Sociologists and anthropologists are largely interested in the processes of social change in India. Indian society has now taken up the task of changing itself from a colonial society and feudal society to a republican society; from an agricultural society to an industrial society; and a society based on caste system to a class- based society and not only that from a society of social classes to class-less society with equality of opportunity to every citizen of India.
Transformation of humans and social relationships is necessitated by the new social, political and economic system. Political freedom and formation of a federal republic, urbanisation and industrialisation on a vast scale and planned socio-economic development, introduction of rapid mode of transportation and communication, introduction of huge and modern banking institutions, establishment of technical and professional educational institutions and introduction of panchayati raj institutions have all transformed
Indian society. Therefore, it is a task of social scientists to study the nature of transformation and the nature of resistance to change.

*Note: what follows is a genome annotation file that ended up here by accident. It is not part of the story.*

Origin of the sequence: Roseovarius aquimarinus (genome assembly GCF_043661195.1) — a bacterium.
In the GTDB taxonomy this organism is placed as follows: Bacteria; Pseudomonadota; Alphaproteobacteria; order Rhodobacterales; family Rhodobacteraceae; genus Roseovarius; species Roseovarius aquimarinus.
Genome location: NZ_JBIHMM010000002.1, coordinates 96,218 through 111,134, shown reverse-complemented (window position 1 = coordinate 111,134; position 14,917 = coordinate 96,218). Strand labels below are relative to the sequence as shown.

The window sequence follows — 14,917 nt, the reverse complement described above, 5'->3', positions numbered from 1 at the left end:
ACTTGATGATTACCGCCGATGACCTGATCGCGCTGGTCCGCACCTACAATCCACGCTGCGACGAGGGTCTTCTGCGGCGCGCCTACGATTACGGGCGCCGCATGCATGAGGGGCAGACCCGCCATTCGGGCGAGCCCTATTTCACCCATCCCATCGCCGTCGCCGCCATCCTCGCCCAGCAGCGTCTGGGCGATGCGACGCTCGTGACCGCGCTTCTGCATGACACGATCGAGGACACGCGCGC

Indian social system may be viewed as sticking to some positions along a continuum varying from maximum reluctance to change to maximum readiness to change. Socio- cultural survival depends upon a flexible approach which takes into account a situation which arises when factors inducing or necessitating change are operating. Such change- inducing factors may arrive from within or from without.
On the basis of anthropological data available it can be said that some primitive tribal communities are more reluctant to change while the more modern societies are more prone to change. It can be concluded that the simpler societies are less ready to change, while the more complex societies are more ready to change.